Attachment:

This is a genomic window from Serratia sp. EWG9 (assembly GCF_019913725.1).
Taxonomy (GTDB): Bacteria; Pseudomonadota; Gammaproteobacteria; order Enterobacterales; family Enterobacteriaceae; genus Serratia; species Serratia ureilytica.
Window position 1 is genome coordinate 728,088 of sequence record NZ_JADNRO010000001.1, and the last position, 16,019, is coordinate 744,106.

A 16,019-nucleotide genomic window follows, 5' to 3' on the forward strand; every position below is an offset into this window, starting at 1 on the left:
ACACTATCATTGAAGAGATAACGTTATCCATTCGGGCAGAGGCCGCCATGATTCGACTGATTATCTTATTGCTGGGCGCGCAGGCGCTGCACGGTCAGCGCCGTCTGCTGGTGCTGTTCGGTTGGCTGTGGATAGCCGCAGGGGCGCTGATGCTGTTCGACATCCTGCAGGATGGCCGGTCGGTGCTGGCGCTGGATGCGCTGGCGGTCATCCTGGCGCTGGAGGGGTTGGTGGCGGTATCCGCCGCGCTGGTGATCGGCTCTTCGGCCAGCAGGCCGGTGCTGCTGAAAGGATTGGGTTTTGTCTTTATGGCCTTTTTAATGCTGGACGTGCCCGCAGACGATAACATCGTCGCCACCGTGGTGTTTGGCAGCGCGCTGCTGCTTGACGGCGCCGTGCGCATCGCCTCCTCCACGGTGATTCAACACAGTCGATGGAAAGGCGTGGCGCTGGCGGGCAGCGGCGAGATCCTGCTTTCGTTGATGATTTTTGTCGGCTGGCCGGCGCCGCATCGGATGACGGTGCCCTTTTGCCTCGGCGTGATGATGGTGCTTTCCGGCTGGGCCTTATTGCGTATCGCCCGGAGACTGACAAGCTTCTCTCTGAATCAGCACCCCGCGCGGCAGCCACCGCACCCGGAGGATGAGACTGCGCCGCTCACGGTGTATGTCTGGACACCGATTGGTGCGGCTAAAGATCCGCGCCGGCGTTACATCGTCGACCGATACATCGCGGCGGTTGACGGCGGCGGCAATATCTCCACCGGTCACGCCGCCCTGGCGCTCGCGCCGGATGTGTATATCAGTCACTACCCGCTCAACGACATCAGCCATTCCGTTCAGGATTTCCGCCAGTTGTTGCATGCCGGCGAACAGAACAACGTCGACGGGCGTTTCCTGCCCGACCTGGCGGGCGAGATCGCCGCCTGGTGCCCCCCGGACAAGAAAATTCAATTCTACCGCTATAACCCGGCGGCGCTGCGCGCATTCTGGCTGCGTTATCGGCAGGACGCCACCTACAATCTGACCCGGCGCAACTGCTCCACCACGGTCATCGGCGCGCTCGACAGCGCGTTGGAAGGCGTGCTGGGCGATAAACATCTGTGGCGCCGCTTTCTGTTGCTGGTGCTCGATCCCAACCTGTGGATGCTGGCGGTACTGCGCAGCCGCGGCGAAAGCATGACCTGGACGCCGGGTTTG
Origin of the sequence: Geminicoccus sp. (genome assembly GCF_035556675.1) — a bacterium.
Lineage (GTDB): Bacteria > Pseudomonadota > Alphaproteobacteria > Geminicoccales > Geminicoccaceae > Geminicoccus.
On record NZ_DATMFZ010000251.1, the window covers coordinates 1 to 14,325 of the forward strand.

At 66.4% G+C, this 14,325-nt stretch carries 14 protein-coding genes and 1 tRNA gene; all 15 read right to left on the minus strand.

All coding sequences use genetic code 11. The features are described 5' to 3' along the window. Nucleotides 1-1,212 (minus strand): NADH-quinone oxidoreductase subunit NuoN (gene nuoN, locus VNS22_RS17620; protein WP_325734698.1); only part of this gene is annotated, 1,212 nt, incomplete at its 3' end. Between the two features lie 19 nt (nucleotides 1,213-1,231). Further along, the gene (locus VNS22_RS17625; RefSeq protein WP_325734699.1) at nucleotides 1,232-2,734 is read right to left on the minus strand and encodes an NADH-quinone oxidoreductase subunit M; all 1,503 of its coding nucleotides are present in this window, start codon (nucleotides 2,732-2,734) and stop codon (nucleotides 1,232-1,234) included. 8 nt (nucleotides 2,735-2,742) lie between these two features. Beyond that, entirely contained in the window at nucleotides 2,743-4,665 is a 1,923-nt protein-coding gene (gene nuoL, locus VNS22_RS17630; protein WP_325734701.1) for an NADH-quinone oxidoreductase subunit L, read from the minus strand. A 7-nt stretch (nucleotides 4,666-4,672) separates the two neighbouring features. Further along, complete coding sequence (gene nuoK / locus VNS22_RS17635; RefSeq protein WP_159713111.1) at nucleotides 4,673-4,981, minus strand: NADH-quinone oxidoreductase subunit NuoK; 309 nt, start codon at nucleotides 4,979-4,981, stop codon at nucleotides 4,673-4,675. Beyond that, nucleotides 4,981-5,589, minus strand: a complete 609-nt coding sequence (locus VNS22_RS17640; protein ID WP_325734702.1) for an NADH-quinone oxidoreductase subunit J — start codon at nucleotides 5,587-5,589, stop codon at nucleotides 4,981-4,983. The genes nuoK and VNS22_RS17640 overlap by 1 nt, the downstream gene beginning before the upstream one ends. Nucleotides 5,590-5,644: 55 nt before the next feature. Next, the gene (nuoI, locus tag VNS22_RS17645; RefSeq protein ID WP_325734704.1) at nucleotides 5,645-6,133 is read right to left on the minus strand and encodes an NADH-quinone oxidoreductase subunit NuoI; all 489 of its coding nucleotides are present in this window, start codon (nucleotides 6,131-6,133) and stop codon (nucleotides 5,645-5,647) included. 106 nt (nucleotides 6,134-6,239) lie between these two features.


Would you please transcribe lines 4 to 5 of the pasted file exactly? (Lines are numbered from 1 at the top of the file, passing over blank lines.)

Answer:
A 16,019-nucleotide genomic window follows, 5' to 3' on the forward strand; every position below is an offset into this window, starting at 1 on the left:
ACACTATCATTGAAGAGATAACGTTATCCATTCGGGCAGAGGCCGCCATGATTCGACTGATTATCTTATTGCTGGGCGCGCAGGCGCTGCACGGTCAGCGCCGTCTGCTGGTGCTGTTCGGTTGGCTGTGGATAGCCGCAGGGGCGCTGATGCTGTTCGACATCCTGCAGGATGGCCGGTCGGTGCTGGCGCTGGATGCGCTGGCGGTCATCCTGGCGCTGGAGGGGTTGGTGGCGGTATCCGCCGCGCTGGTGATCGGCTCTTCGGCCAGCAGGCCGGTGCTGCTGAAAGGATTGGGTTTTGTCTTTATGGCCTTTTTAATGCTGGACGTGCCCGCAGACGATAACATCGTCGCCACCGTGGTGTTTGGCAGCGCGCTGCTGCTTGACGGCGCCGTGCGCATCGCCTCCTCCACGGTGATTCAACACAGTCGATGGAAAGGCGTGGCGCTGGCGGGCAGCGGCGAGATCCTGCTTTCGTTGATGATTTTTGTCGGCTGGCCGGCGCCGCATCGGATGACGGTGCCCTTTTGCCTCGGCGTGATGATGGTGCTTTCCGGCTGGGCCTTATTGCGTATCGCCCGGAGACTGACAAGCTTCTCTCTGAATCAGCACCCCGCGCGGCAGCCACCGCACCCGGAGGATGAGACTGCGCCGCTCACGGTGTATGTCTGGACACCGATTGGTGCGGCTAAAGATCCGCGCCGGCGTTACATCGTCGACCGATACATCGCGGCGGTTGACGGCGGCGGCAATATCTCCACCGGTCACGCCGCCCTGGCGCTCGCGCCGGATGTGTATATCAGTCACTACCCGCTCAACGACATCAGCCATTCCGTTCAGGATTTCCGCCAGTTGTTGCATGCCGGCGAACAGAACAACGTCGACGGGCGTTTCCTGCCCGACCTGGCGGGCGAGATCGCCGCCTGGTGCCCCCCGGACAAGAAAATTCAATTCTACCGCTATAACCCGGCGGCGCTGCGCGCATTCTGGCTGCGTTATCGGCAGGACGCCACCTACAATCTGACCCGGCGCAACTGCTCCACCACGGTCATCGGCGCGCTCGACAGCGCGTTGGAAGGCGTGCTGGGCGATAAACATCTGTGGCGCCGCTTTCTGTTGCTGGTGCTCGATCCCAACCTGTGGATGCTGGCGGTACTGCGCAGCCGCGGCGAAAGCATGACCTGGACGCCGGGTTTG